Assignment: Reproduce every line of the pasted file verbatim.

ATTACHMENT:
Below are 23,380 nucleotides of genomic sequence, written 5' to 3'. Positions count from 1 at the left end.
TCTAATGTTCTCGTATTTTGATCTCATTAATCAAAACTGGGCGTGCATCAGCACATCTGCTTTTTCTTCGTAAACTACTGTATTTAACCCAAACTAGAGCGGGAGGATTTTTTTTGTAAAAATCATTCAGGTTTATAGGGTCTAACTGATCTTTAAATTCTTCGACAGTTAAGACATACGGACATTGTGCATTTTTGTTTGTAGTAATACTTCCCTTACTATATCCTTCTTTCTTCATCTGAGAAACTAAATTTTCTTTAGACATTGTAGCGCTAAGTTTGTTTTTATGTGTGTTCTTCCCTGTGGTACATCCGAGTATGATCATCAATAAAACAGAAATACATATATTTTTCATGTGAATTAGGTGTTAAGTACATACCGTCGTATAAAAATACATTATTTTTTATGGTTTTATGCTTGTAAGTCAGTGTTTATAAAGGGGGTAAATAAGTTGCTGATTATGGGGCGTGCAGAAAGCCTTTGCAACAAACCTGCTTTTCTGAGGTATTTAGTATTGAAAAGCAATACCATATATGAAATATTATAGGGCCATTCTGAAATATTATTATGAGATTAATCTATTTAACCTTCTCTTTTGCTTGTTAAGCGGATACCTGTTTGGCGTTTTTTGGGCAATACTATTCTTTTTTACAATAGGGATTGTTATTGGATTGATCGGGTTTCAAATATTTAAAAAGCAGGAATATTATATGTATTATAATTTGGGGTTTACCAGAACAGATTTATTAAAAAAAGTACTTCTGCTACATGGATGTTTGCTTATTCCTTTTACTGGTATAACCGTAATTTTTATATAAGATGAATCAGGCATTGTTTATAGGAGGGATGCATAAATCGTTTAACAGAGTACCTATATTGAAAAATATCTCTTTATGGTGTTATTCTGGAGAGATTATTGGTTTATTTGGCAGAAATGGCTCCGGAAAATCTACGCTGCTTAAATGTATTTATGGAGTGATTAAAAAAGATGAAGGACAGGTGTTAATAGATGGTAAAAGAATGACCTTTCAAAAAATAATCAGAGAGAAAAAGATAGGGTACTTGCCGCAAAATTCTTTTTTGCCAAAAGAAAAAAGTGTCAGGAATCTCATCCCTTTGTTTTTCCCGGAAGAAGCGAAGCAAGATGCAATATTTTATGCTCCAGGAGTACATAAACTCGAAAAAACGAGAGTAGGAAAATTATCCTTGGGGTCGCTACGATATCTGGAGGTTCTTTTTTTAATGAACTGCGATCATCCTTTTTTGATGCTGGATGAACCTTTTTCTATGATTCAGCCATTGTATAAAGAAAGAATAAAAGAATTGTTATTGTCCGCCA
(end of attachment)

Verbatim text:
Below are 23,380 nucleotides of genomic sequence, written 5' to 3'. Positions count from 1 at the left end.
TCTAATGTTCTCGTATTTTGATCTCATTAATCAAAACTGGGCGTGCATCAGCACATCTGCTTTTTCTTCGTAAACTACTGTATTTAACCCAAACTAGAGCGGGAGGATTTTTTTTGTAAAAATCATTCAGGTTTATAGGGTCTAACTGATCTTTAAATTCTTCGACAGTTAAGACATACGGACATTGTGCATTTTTGTTTGTAGTAATACTTCCCTTACTATATCCTTCTTTCTTCATCTGAGAAACTAAATTTTCTTTAGACATTGTAGCGCTAAGTTTGTTTTTATGTGTGTTCTTCCCTGTGGTACATCCGAGTATGATCATCAATAAAACAGAAATACATATATTTTTCATGTGAATTAGGTGTTAAGTACATACCGTCGTATAAAAATACATTATTTTTTATGGTTTTATGCTTGTAAGTCAGTGTTTATAAAGGGGGTAAATAAGTTGCTGATTATGGGGCGTGCAGAAAGCCTTTGCAACAAACCTGCTTTTCTGAGGTATTTAGTATTGAAAAGCAATACCATATATGAAATATTATAGGGCCATTCTGAAATATTATTATGAGATTAATCTATTTAACCTTCTCTTTTGCTTGTTAAGCGGATACCTGTTTGGCGTTTTTTGGGCAATACTATTCTTTTTTACAATAGGGATTGTTATTGGATTGATCGGGTTTCAAATATTTAAAAAGCAGGAATATTATATGTATTATAATTTGGGGTTTACCAGAACAGATTTATTAAAAAAAGTACTTCTGCTACATGGATGTTTGCTTATTCCTTTTACTGGTATAACCGTAATTTTTATATAAGATGAATCAGGCATTGTTTATAGGAGGGATGCATAAATCGTTTAACAGAGTACCTATATTGAAAAATATCTCTTTATGGTGTTATTCTGGAGAGATTATTGGTTTATTTGGCAGAAATGGCTCCGGAAAATCTACGCTGCTTAAATGTATTTATGGAGTGATTAAAAAAGATGAAGGACAGGTGTTAATAGATGGTAAAAGAATGACCTTTCAAAAAATAATCAGAGAGAAAAAGATAGGGTACTTGCCGCAAAATTCTTTTTTGCCAAAAGAAAAAAGTGTCAGGAATCTCATCCCTTTGTTTTTCCCGGAAGAAGCGAAGCAAGATGCAATATTTTATGCTCCAGGAGTACATAAACTCGAAAAAACGAGAGTAGGAAAATTATCCTTGGGGTCGCTACGATATCTGGAGGTTCTTTTTTTAATGAACTGCGATCATCCTTTTTTGATGCTGGATGAACCTTTTTCTATGATTCAGCCATTGTATAAAGAAAGAATAAAAGAATTGTTATTGTCCGCCA